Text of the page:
Andrea S. Van Dyke. Art In Our Time. Exh. cat., Milwaukee Art Museum. Milwaukee, 1980, unpaginated, ill. (color), states that this painting contains many of Guston's familiar images such as the chunky shoe, spiders and bottles; identifies the tangled leg imagery from paintings done in 1976; states that the piece of wood stuck with nails "represents an artist's easel and is always included in the works that show the artist either working on or contemplating his art"; comments that Guston's works are always at least in part autobiographical, noting that here the artist's tools are found among the trash.
James Burr. "Round the Galleries: The Rise and Fall of Philip Guston." Apollo 116 (October 1982), p. 273, fig. 1.
Edward F. Fry inPhilip Guston: The Late Works. Exh. cat., National Gallery of Victoria, Melbourne. [Sydney], 1984, pp. 19, 64, no. 27, ill. p. 42 (color).
Lisa M. Messinger in "Twentieth Century Art." The Metropolitan Museum of Art: Notable Acquisitions, 1983–1984. New York, 1984, p. 98, ill. (color), states that this painting "summarizes several raw and visceral themes that characterize Philip Guston's return in the 1970s to figurative subject matter after having been for many years one of the most lyrical of the first–generation Abstract Expressionists".
Richard F. Shepard. "Going Out Guide: City Lights." New York Times (August 1, 1984), p. C22.
Eugene Victor Thaw. "The Abstract Expressionists." Metropolitan Museum of Art Bulletin 44 (Winter 1986–87), p. 47, fig. 43 (color).
Kay Larson. "The Met Goes Modern: Bill Lieberman's Brave New Wing." New York Magazine 19 (December 15, 1986), ill. p. 44 (color).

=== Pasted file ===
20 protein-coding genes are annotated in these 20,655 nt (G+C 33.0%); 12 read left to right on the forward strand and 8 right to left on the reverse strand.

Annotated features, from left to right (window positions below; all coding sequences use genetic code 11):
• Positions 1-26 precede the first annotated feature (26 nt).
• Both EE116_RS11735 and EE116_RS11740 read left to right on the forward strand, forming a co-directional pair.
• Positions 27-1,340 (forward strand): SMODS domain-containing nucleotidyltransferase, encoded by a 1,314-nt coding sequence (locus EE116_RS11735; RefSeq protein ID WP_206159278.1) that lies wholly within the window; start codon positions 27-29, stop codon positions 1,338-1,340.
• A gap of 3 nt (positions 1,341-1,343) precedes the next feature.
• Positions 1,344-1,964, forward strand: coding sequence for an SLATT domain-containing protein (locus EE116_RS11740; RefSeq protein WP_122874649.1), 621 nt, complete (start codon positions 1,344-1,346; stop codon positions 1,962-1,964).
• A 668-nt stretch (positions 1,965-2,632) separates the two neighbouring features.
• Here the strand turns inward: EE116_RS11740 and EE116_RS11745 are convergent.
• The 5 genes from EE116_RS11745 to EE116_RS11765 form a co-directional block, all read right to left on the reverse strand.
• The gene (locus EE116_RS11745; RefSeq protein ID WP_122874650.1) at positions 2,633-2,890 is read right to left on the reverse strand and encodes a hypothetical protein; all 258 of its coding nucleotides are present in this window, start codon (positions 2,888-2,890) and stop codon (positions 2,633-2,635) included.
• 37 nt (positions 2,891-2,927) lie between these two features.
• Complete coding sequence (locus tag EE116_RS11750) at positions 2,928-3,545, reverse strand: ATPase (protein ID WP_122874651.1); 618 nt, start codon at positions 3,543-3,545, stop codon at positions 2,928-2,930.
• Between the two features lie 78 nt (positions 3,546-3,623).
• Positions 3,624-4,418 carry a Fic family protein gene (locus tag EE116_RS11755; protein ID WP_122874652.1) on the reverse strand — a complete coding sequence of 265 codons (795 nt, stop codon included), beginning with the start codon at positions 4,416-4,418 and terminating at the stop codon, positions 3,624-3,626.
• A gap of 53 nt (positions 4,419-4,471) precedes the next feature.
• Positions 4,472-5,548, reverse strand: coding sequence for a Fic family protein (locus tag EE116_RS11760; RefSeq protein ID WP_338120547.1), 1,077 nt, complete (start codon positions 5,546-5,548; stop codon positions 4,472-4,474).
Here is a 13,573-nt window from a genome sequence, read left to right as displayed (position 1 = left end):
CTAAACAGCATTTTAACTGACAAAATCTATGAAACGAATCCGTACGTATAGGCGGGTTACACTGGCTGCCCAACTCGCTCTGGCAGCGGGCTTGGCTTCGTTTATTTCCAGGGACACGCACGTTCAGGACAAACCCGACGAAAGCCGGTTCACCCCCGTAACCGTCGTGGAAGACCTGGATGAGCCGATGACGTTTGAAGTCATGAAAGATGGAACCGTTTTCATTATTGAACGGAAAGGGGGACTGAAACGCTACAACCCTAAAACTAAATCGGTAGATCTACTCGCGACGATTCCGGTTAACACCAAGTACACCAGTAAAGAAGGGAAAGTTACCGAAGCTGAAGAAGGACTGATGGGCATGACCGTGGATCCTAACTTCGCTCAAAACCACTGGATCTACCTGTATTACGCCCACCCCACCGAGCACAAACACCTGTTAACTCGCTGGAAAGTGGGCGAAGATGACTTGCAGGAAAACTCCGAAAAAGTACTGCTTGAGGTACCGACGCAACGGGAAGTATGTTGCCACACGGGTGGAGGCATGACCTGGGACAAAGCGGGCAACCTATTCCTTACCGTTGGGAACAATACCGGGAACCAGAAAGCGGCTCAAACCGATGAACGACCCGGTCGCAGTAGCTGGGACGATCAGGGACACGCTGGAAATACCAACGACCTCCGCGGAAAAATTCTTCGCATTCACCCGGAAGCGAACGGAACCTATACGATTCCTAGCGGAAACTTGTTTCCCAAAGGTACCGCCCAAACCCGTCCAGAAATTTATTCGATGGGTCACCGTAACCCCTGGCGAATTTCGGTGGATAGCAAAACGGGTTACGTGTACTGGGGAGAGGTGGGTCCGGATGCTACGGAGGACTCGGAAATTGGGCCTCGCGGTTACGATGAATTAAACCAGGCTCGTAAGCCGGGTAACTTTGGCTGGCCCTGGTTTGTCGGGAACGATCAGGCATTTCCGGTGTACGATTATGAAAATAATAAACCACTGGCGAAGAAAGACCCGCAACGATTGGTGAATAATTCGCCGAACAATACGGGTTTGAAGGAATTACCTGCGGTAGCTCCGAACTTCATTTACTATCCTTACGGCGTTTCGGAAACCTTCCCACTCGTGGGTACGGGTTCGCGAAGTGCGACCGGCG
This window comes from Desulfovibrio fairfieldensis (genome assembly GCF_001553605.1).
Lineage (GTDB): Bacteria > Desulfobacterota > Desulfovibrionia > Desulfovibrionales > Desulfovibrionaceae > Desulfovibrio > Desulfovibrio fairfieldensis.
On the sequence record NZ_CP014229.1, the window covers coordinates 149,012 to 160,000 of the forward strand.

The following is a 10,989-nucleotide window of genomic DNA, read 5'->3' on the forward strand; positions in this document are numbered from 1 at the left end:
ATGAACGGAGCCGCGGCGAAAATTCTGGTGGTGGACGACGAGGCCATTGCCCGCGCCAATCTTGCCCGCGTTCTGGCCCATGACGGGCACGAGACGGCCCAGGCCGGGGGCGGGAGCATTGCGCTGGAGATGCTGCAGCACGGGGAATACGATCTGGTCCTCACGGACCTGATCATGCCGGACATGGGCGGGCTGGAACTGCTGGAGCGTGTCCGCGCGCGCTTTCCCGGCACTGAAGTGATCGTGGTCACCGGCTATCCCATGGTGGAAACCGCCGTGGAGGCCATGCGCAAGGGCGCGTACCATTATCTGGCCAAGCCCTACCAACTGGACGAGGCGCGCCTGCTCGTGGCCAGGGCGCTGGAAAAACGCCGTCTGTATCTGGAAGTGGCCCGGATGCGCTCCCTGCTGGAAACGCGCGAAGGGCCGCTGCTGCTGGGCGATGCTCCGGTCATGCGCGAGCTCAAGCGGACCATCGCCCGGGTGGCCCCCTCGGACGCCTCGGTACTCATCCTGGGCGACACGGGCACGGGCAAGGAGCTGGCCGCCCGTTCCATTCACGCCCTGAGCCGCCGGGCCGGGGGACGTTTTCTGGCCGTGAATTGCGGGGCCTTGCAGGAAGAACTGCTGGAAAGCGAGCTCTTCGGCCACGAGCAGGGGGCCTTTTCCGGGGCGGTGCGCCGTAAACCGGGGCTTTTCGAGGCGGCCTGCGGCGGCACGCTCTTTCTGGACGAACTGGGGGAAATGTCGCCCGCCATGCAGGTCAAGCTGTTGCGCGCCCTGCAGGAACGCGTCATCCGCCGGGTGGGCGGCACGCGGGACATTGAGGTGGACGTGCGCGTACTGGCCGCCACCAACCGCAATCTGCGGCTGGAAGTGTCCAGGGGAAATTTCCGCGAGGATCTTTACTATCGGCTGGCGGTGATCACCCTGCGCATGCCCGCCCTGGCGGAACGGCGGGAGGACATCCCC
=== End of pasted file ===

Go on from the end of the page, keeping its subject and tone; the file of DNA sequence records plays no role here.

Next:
Robert Storr. Philip Guston. New York, 1986, pp. 82–83, fig. 84.
Lisa Mintz Messinger in20th Century Art: Selections from the Collection of The Metropolitan Museum of Art, New York. Vol. 2, Painting: 1945-1985. New York, 1986, pp. 50–51, ill. (color, overall and detail).
William S. Lieberman in20th Century Art: Selections from the Collection of The Metropolitan Museum of Art, New York. Vol. 2, Painting: 1945–1985. New York, 1986, p. 7.
Michael Kimmelman. "At the Met with Elizabeth Murray: Looking for the Magic in Painting." New York Times (October 21, 1994), p. C28, ill. p. C1.
Robert Hughes. The Shock of the New: The Hundred–Year History of Modern Art–Its Rise, Its Dazzling Achievement, Its Fall. New York, 1996, p. 398, colorpl. 256.
Michael Kimmelman. Portraits: Talking with Artists at the Met, the Modern, the Louvre and Elsewhere. New York, 1998, pp. xiii, 30–31, 122, 188, ill., calls it "Street" in the text.
Michael Auping inPhilip Guston Retrospective. Exh. cat., Modern Art Museum of Fort Worth. Fort Worth, 2003, pp. 13, 241, colorpl. 113, calls this painting a "powerful battle scene".
Mario Naves. "Guston, Vindicated Underdog, A Man Who Changed His Mind." New York Observer (November 17, 2003), ill. p. 18.
Sarah Schmerler. "Learning to Scrawl: A Met Retrospective Charts Philip Guston's Animated Progression." Time Out New York no. 414 (September 4–11, 2003), p. 16, ill. (color).
Post-War and Contemporary Art: Evening Sale. Christie's, New York. May 11, 2005, p. 122, under no. 31, ill. (color).
Christopher Bucklow. What is in the Dwat: The Universe of Guston's Final Decade. Grasmere, 2007, p. 88 n. 104, pp. 115, 120, 128, ill. pp. 98–99 (color detail).
David Kaufmann. Telling Stories: Philip Guston's Later Works. Berkeley, 2010, pp. 50–51.
The Metropolitan Museum of Art Guide. New York, 2012, p. 433, ill. (color).
Paulo Pasta. A Educação Pela Pintura. São Paulo, 2012, fig. 22 (color).
Kathryn Calley Galitz. The Metropolitan Museum of Art Masterpiece Paintings. New York, 2016, p. 534, ill. (color), colorpl. 491.